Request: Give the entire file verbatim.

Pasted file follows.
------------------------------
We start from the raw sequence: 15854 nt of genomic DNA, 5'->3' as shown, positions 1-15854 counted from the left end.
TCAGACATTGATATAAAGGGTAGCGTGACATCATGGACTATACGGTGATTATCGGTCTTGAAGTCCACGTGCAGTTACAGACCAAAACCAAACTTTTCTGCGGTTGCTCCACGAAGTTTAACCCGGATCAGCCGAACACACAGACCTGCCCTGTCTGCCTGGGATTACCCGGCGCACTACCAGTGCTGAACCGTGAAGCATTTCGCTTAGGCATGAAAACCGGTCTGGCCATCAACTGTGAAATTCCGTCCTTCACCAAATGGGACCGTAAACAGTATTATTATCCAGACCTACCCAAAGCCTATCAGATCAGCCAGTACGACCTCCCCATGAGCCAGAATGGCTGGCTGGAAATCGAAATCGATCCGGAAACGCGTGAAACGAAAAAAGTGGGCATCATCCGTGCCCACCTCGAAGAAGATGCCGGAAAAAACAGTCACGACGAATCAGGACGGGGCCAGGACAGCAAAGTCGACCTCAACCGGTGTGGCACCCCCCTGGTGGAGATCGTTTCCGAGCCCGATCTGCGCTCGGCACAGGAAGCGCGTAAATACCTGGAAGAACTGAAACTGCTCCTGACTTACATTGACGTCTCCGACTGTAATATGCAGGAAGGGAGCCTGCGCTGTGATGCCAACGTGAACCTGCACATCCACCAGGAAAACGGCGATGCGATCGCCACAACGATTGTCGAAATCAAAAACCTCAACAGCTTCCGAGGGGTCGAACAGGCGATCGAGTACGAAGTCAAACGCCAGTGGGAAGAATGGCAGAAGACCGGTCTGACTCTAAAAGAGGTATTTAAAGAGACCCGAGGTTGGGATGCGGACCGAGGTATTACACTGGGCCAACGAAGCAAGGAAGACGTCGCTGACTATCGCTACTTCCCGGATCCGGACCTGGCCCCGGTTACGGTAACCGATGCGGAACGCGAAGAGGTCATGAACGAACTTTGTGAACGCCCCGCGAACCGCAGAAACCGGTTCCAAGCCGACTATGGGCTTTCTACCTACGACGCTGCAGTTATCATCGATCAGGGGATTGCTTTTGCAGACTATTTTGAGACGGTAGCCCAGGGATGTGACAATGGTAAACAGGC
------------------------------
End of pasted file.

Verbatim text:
We start from the raw sequence: 15854 nt of genomic DNA, 5'->3' as shown, positions 1-15854 counted from the left end.
TCAGACATTGATATAAAGGGTAGCGTGACATCATGGACTATACGGTGATTATCGGTCTTGAAGTCCACGTGCAGTTACAGACCAAAACCAAACTTTTCTGCGGTTGCTCCACGAAGTTTAACCCGGATCAGCCGAACACACAGACCTGCCCTGTCTGCCTGGGATTACCCGGCGCACTACCAGTGCTGAACCGTGAAGCATTTCGCTTAGGCATGAAAACCGGTCTGGCCATCAACTGTGAAATTCCGTCCTTCACCAAATGGGACCGTAAACAGTATTATTATCCAGACCTACCCAAAGCCTATCAGATCAGCCAGTACGACCTCCCCATGAGCCAGAATGGCTGGCTGGAAATCGAAATCGATCCGGAAACGCGTGAAACGAAAAAAGTGGGCATCATCCGTGCCCACCTCGAAGAAGATGCCGGAAAAAACAGTCACGACGAATCAGGACGGGGCCAGGACAGCAAAGTCGACCTCAACCGGTGTGGCACCCCCCTGGTGGAGATCGTTTCCGAGCCCGATCTGCGCTCGGCACAGGAAGCGCGTAAATACCTGGAAGAACTGAAACTGCTCCTGACTTACATTGACGTCTCCGACTGTAATATGCAGGAAGGGAGCCTGCGCTGTGATGCCAACGTGAACCTGCACATCCACCAGGAAAACGGCGATGCGATCGCCACAACGATTGTCGAAATCAAAAACCTCAACAGCTTCCGAGGGGTCGAACAGGCGATCGAGTACGAAGTCAAACGCCAGTGGGAAGAATGGCAGAAGACCGGTCTGACTCTAAAAGAGGTATTTAAAGAGACCCGAGGTTGGGATGCGGACCGAGGTATTACACTGGGCCAACGAAGCAAGGAAGACGTCGCTGACTATCGCTACTTCCCGGATCCGGACCTGGCCCCGGTTACGGTAACCGATGCGGAACGCGAAGAGGTCATGAACGAACTTTGTGAACGCCCCGCGAACCGCAGAAACCGGTTCCAAGCCGACTATGGGCTTTCTACCTACGACGCTGCAGTTATCATCGATCAGGGGATTGCTTTTGCAGACTATTTTGAGACGGTAGCCCAGGGATGTGACAATGGTAAACAGGC